But rights groups allege gross mistreatment of those taken there, with one former inmate describing months of "hell". Activists say hundreds of people have been kept in chains here, sometimes starved and beaten, making the place a byword for cruelty and highlighting the stigma attached to mental illness in Morocco.
Mohammed, a former drug addict from Tangiers, was taken to Bouya Omar by his brother in 2006 to be cured of his "demon". He says he was shackled and beaten repeatedly, given barely enough food to survive and robbed of the little money he had. "I lived in hell for a year," Mohammed told AFP, adding that the experience had left him partially blind in one eye. He says his brother eventually returned and "saved" him.
A source at the ministry of religious affairs admitted "The patient is imprisoned in a way to protect him, and to restrain this force, which is a kind of blind force, to exorcise the spirit," he said, speaking on condition of anonymity. "We leave people there because we can't look after them. But it's a traditional system and it has to change."
Reports about mistreatment, including one presented by a human rights organisation to the UN group on arbitrary detention visiting Morocco in December, prompted the health minister to announce that he would close Bouya Omar immediately -- if only he could. "I'm going to do everything I can to get this centre closed. Unfortunately the decision is not for the ministry of health," Hossein El Ouardi said.
"The health minister cannot close Bouya Omar because it serves a political purpose and exists for other social and cultural reasons that are deeply rooted in Moroccan society," says author and academic Zakaria Rhani.
Superstitious beliefs abound in Morocco, about good and bad genies ("jnun") capable of affecting one's daily life, and the power over them of marabouts, holy men like Bouya Omar, whose ubiquitous white tombs are credited with the same supernatural forces. Over the past decade, sociologists say, King Mohammed VI has encouraged such popular Islamic beliefs, commonly linked in Morocco to the world of healing, partly as a way of countering extremist ideology. The saint's modern-day followers, who embody his authority and profit handsomely from the money paid for healing, mediate between the "patients" and the jnun believed to have possessed them, in rituals focused around the tomb and aimed at casting out the evil spirits. Promoting the culture of sainthood strengthens the king's legitimacy, which is itself based on the mythology of sainthood and inherited religious authority, Rhani says, referring to the monarch's claim to be descended from the Muslim Prophet Mohammed.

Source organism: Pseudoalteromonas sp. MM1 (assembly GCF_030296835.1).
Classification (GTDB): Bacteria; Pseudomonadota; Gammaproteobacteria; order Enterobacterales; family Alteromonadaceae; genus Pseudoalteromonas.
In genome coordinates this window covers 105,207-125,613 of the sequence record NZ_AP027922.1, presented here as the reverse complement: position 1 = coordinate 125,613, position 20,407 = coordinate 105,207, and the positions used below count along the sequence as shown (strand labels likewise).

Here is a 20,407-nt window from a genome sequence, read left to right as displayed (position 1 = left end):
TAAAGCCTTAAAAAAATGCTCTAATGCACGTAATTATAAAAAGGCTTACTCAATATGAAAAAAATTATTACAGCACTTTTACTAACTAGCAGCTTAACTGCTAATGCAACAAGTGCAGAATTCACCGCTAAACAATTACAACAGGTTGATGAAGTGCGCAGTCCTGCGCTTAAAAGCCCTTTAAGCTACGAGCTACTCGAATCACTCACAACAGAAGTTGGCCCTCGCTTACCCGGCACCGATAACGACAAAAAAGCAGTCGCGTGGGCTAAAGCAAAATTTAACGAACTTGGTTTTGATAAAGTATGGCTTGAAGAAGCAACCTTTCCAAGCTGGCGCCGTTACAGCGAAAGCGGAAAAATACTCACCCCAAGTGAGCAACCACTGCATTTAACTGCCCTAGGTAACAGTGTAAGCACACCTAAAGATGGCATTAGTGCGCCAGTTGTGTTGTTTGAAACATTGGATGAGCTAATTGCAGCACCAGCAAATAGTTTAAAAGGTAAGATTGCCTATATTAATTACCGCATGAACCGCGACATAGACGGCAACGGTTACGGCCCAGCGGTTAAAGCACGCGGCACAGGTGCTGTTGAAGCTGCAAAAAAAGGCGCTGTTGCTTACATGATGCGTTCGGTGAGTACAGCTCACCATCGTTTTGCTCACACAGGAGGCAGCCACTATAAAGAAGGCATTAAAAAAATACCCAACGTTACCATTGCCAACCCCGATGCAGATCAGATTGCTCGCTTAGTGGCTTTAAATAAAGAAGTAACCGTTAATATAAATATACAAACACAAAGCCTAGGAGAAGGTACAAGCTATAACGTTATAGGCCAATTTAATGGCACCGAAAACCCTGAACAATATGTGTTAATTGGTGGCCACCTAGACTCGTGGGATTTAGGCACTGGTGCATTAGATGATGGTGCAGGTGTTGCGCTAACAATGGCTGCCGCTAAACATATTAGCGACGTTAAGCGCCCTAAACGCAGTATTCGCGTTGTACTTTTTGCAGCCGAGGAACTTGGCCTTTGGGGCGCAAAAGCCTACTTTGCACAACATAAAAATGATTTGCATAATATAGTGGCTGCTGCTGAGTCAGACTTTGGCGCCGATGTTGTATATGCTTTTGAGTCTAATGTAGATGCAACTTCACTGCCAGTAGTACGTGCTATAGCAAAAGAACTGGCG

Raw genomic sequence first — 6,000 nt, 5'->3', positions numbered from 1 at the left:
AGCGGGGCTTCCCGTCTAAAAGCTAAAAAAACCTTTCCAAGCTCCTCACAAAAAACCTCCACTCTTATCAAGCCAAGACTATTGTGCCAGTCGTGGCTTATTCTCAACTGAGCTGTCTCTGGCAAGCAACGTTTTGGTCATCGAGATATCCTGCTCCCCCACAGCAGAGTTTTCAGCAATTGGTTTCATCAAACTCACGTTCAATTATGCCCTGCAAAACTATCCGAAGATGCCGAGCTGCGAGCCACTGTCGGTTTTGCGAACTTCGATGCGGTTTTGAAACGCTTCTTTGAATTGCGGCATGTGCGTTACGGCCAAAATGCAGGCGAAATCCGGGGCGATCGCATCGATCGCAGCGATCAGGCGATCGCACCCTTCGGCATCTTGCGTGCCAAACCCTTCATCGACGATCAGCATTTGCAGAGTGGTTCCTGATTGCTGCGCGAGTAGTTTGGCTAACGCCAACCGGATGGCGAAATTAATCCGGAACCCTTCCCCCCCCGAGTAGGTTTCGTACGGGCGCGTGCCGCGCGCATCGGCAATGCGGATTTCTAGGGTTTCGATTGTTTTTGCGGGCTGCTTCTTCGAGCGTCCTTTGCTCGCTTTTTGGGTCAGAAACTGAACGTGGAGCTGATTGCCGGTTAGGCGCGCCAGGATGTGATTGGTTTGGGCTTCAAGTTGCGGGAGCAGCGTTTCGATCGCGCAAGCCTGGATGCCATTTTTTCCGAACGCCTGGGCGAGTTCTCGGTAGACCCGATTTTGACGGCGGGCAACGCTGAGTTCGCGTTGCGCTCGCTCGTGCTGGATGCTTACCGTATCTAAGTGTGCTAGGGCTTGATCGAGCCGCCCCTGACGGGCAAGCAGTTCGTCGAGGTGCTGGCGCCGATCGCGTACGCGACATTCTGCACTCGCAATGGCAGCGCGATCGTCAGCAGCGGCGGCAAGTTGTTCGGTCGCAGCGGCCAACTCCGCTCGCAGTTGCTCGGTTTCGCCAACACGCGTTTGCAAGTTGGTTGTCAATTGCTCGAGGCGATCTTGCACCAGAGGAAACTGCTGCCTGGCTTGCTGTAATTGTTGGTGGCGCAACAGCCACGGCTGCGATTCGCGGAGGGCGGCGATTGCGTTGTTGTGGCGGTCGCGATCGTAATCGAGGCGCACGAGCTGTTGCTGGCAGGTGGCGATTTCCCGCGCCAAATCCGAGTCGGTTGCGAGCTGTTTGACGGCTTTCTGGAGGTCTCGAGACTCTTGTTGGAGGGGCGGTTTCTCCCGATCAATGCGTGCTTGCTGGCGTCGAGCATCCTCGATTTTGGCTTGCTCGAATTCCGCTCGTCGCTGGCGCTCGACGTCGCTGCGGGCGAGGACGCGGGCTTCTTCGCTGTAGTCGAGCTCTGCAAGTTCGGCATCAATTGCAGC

The difficulty of properly looking after the patients, by getting them treatment at psychiatric facilities run by qualified personnel, stems from the backward state of Morocco's mental health sector after decades of neglect, medical experts say. Jallal Toufiq, head doctor at the Arrazi mental hospital in Rabat's twin city Sale, says there are only 400 psychiatrists in a country of 33 million people, while some of the psychiatric institutions are in a "very advanced state of disrepair". The US-trained doctor describes the practises at Bouya Omar as a "crime against humanity," lamenting the "extremely negative attitude towards mental illness" in Morocco, which he mainly attributes to poor education.
"The level of awareness in the general population is so low that a lot of people tend to interpret their syndromes, their delusions and anxieties, as a curse, as something that has nothing to do with medicine. So they seek healings in marabouts, and the problem is that they come to see us long after, when they're in bad shape."
Mohammed Oubouli, an activists with the Moroccan Association of Human Rights in Attaouia, a town near Bouya Omar, which he has has campaigned for years to get closed, explained "We're not against what the people believe; they can believe what they like. What bothers us is the suffering of those brought here."
TAKEN FROM HERE